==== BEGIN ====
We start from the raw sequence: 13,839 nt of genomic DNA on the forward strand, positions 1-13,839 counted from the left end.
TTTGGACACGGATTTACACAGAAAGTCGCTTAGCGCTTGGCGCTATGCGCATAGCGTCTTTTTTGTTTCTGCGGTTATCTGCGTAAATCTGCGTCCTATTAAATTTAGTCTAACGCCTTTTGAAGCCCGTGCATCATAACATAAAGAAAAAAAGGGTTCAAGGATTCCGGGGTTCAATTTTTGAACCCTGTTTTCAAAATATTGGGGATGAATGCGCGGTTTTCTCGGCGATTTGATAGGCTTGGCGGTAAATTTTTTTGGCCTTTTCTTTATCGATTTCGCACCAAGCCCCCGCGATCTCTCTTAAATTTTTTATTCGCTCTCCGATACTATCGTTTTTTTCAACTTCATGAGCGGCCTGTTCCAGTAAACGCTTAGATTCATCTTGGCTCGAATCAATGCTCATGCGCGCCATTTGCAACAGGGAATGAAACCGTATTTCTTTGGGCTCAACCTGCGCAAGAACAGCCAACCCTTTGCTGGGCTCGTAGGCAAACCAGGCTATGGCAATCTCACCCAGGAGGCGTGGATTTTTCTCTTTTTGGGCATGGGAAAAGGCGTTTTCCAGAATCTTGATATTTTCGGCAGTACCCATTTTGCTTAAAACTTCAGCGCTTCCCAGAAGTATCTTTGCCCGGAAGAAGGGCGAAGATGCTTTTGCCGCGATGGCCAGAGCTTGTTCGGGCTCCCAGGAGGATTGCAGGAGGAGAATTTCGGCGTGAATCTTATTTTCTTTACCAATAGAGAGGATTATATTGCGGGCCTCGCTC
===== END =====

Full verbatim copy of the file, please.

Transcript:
We start from the raw sequence: 13,839 nt of genomic DNA on the forward strand, positions 1-13,839 counted from the left end.
TTTGGACACGGATTTACACAGAAAGTCGCTTAGCGCTTGGCGCTATGCGCATAGCGTCTTTTTTGTTTCTGCGGTTATCTGCGTAAATCTGCGTCCTATTAAATTTAGTCTAACGCCTTTTGAAGCCCGTGCATCATAACATAAAGAAAAAAAGGGTTCAAGGATTCCGGGGTTCAATTTTTGAACCCTGTTTTCAAAATATTGGGGATGAATGCGCGGTTTTCTCGGCGATTTGATAGGCTTGGCGGTAAATTTTTTTGGCCTTTTCTTTATCGATTTCGCACCAAGCCCCCGCGATCTCTCTTAAATTTTTTATTCGCTCTCCGATACTATCGTTTTTTTCAACTTCATGAGCGGCCTGTTCCAGTAAACGCTTAGATTCATCTTGGCTCGAATCAATGCTCATGCGCGCCATTTGCAACAGGGAATGAAACCGTATTTCTTTGGGCTCAACCTGCGCAAGAACAGCCAACCCTTTGCTGGGCTCGTAGGCAAACCAGGCTATGGCAATCTCACCCAGGAGGCGTGGATTTTTCTCTTTTTGGGCATGGGAAAAGGCGTTTTCCAGAATCTTGATATTTTCGGCAGTACCCATTTTGCTTAAAACTTCAGCGCTTCCCAGAAGTATCTTTGCCCGGAAGAAGGGCGAAGATGCTTTTGCCGCGATGGCCAGAGCTTGTTCGGGCTCCCAGGAGGATTGCAGGAGGAGAATTTCGGCGTGAATCTTATTTTCTTTACCAATAGAGAGGATTATATTGCGGGCCTCGCTC